However, as enshrined in “the UN’s Guiding Principles on Business and Human Rights”, companies need to take steps to prevent human rights-related risks. It means that in Myanmar, business should not be involved with the military, which is clearly committing criminal acts that are serious human rights violations.
 
The eyes of the international community increasingly harsh against the military
After the coup, the investment risks held by Japanese companies became clear. A large complex building under construction near the Shwedagon Pagoda, a famous ancient temple in Yangon. It is “Y Complex”, already reported in the Myanmar Special Feature Stories of this magazine, IDJ, in May edition.
A major real estate development company, Tokyo Tatemono Co., Ltd., a general construction company, Fujita Co., Ltd., and Japanese government-based Japan Overseas Infrastructure Investment Corporation for Transport and Urban Development (JOIN) invested a total of approximately 36 billion yen. After completion, Japanese Hotel Okura, apartments and commercial facilities are supposed to move in. According to Justice for Myanmar, a local NGO, the land is where the military museum was previously located and owned by the military, and more than 200 million yen a year in rent for that real estate is paid to the Ministry of Defense under the Military.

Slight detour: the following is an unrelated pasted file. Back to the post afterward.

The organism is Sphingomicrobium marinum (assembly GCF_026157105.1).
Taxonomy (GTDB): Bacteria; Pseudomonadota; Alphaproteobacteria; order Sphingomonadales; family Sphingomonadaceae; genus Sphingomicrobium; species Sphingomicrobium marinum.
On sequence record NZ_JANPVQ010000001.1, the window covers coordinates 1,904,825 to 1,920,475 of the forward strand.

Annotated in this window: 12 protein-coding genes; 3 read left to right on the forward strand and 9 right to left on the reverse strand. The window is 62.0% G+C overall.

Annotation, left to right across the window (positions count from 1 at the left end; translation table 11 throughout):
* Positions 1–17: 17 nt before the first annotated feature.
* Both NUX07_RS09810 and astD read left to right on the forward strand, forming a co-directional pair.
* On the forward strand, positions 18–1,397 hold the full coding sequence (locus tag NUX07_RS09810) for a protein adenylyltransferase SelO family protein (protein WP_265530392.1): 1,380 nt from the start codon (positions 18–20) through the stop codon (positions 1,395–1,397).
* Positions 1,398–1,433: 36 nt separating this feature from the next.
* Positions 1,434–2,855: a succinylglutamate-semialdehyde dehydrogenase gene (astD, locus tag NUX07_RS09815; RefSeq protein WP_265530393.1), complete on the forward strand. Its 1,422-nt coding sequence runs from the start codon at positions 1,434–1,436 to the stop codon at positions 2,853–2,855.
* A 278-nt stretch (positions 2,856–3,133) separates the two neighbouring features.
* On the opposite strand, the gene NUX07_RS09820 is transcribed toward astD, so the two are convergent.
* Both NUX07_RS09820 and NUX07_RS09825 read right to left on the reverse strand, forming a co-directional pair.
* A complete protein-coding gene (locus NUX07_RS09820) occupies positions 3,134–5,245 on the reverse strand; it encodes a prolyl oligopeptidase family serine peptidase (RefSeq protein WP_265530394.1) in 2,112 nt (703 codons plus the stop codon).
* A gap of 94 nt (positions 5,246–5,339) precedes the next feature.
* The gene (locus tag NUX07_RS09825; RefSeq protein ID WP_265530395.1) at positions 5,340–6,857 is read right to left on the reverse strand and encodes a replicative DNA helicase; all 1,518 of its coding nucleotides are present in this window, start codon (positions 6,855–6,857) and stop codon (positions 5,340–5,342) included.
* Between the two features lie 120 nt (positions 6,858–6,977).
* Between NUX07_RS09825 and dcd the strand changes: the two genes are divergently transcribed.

The question that came to mind when I heard this, was whether there were any objections to this public-private partnership project in the process of making investment decisions, including from government agencies. In particular, the Japan Bank for International Cooperation (JBIC), Mizuho Financial Group, Inc., and Sumitomo Mitsui Financial Group, Inc. decided to co-financing a total of 16 billion yen in December, 2018.
The Rohingya refugee problem had already been highly controversial before this. Myanmar’s strong military was severely criticized by the international community, and the NLD government at the time was shaken. However, was no risk pointed out during the process of investment decision? Why was this business given the go-ahead?
The IDJ team of journalists requested explanations from the companies involved and received certain responses regarding this project; Tokyo Tatemono Co., Ltd., JOIN, JBIC, Mizuho Financial Group, Inc. and Sumitomo Mitsui Financial Group, Inc.
IDJ received responses from most of these companies. As the central position of this project, here we introduce written answers from Tokyo Tatemono and JOIN.
The details of the business decision could not be disclosed as “business confidentiality.” But “the local operating company has rented the site from a Myanmar joint venture company. The company has borrowed the land from the Ministry of Defense, an agency of the Myanmar government. But we recognize that the ultimate beneficiary is the Government of Myanmar, not the Ministry of Defense.” They also stressed that they strictly complied with laws and regulations, saying, “We also conducted studies about the country’s related laws and regulations, related permits, etc., concerning this project, as well as the U.S. Burmese Economic Sanctions Regulations concerning business partners and confirmation of various regulations under the Foreign Asset Management Act.”
There seems to be a point in the view that “the ultimate beneficiary is not the Ministry of Defense, but the government”. However, in Myanmar, the national defense budget is not obligated to disclose information under the constitutional provisions. The whereabouts of the funds paid is unclear.